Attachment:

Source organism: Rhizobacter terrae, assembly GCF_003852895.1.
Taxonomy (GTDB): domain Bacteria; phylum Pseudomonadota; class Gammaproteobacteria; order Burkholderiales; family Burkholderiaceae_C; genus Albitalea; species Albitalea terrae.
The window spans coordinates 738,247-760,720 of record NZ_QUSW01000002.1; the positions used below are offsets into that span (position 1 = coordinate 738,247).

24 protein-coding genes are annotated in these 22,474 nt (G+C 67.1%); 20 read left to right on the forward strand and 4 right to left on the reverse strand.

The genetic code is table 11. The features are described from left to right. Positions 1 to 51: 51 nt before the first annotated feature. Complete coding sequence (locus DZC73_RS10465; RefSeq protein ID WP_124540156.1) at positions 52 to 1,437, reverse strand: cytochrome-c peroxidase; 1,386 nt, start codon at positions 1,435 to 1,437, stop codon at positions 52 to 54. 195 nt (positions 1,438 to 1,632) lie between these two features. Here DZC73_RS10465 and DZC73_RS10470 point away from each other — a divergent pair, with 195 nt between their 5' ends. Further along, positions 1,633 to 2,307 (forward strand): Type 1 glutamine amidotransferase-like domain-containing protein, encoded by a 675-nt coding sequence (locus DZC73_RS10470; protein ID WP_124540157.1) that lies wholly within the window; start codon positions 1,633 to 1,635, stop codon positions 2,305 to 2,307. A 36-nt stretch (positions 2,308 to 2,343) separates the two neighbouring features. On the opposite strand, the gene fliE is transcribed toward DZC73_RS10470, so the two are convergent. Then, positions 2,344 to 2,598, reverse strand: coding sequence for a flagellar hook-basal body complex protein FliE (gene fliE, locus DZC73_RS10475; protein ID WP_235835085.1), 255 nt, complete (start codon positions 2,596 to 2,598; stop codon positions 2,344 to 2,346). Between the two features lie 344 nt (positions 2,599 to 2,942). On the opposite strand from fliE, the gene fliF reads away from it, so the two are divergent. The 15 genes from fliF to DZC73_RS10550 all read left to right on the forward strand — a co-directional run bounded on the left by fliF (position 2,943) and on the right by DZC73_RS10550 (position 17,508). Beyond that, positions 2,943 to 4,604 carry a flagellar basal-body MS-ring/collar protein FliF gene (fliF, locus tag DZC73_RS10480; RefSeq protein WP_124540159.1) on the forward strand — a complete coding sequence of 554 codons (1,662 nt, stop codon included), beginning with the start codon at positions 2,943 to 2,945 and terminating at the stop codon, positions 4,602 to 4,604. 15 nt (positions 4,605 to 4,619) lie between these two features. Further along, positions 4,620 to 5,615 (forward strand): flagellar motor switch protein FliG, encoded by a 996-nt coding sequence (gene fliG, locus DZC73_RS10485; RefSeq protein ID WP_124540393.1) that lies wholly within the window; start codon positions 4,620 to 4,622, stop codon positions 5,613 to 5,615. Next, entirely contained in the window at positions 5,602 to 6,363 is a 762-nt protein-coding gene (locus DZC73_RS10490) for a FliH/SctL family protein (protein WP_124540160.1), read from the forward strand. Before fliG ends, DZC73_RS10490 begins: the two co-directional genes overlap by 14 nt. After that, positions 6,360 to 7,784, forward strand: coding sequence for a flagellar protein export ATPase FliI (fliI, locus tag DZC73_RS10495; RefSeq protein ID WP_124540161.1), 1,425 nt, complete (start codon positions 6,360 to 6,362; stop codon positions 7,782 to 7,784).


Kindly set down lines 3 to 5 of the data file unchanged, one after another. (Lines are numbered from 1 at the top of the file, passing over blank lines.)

The window spans coordinates 738,247-760,720 of record NZ_QUSW01000002.1; the positions used below are offsets into that span (position 1 = coordinate 738,247).

24 protein-coding genes are annotated in these 22,474 nt (G+C 67.1%); 20 read left to right on the forward strand and 4 right to left on the reverse strand.

The genetic code is table 11. The features are described from left to right. Positions 1 to 51: 51 nt before the first annotated feature. Complete coding sequence (locus DZC73_RS10465; RefSeq protein ID WP_124540156.1) at positions 52 to 1,437, reverse strand: cytochrome-c peroxidase; 1,386 nt, start codon at positions 1,435 to 1,437, stop codon at positions 52 to 54. 195 nt (positions 1,438 to 1,632) lie between these two features. Here DZC73_RS10465 and DZC73_RS10470 point away from each other — a divergent pair, with 195 nt between their 5' ends. Further along, positions 1,633 to 2,307 (forward strand): Type 1 glutamine amidotransferase-like domain-containing protein, encoded by a 675-nt coding sequence (locus DZC73_RS10470; protein ID WP_124540157.1) that lies wholly within the window; start codon positions 1,633 to 1,635, stop codon positions 2,305 to 2,307. A 36-nt stretch (positions 2,308 to 2,343) separates the two neighbouring features. On the opposite strand, the gene fliE is transcribed toward DZC73_RS10470, so the two are convergent. Then, positions 2,344 to 2,598, reverse strand: coding sequence for a flagellar hook-basal body complex protein FliE (gene fliE, locus DZC73_RS10475; protein ID WP_235835085.1), 255 nt, complete (start codon positions 2,596 to 2,598; stop codon positions 2,344 to 2,346). Between the two features lie 344 nt (positions 2,599 to 2,942). On the opposite strand from fliE, the gene fliF reads away from it, so the two are divergent. The 15 genes from fliF to DZC73_RS10550 all read left to right on the forward strand — a co-directional run bounded on the left by fliF (position 2,943) and on the right by DZC73_RS10550 (position 17,508). Beyond that, positions 2,943 to 4,604 carry a flagellar basal-body MS-ring/collar protein FliF gene (fliF, locus tag DZC73_RS10480; RefSeq protein WP_124540159.1) on the forward strand — a complete coding sequence of 554 codons (1,662 nt, stop codon included), beginning with the start codon at positions 2,943 to 2,945 and terminating at the stop codon, positions 4,602 to 4,604. 15 nt (positions 4,605 to 4,619) lie between these two features. Further along, positions 4,620 to 5,615 (forward strand): flagellar motor switch protein FliG, encoded by a 996-nt coding sequence (gene fliG, locus DZC73_RS10485; RefSeq protein ID WP_124540393.1) that lies wholly within the window; start codon positions 4,620 to 4,622, stop codon positions 5,613 to 5,615. Next, entirely contained in the window at positions 5,602 to 6,363 is a 762-nt protein-coding gene (locus DZC73_RS10490) for a FliH/SctL family protein (protein WP_124540160.1), read from the forward strand. Before fliG ends, DZC73_RS10490 begins: the two co-directional genes overlap by 14 nt. After that, positions 6,360 to 7,784, forward strand: coding sequence for a flagellar protein export ATPase FliI (fliI, locus tag DZC73_RS10495; RefSeq protein ID WP_124540161.1), 1,425 nt, complete (start codon positions 6,360 to 6,362; stop codon positions 7,782 to 7,784).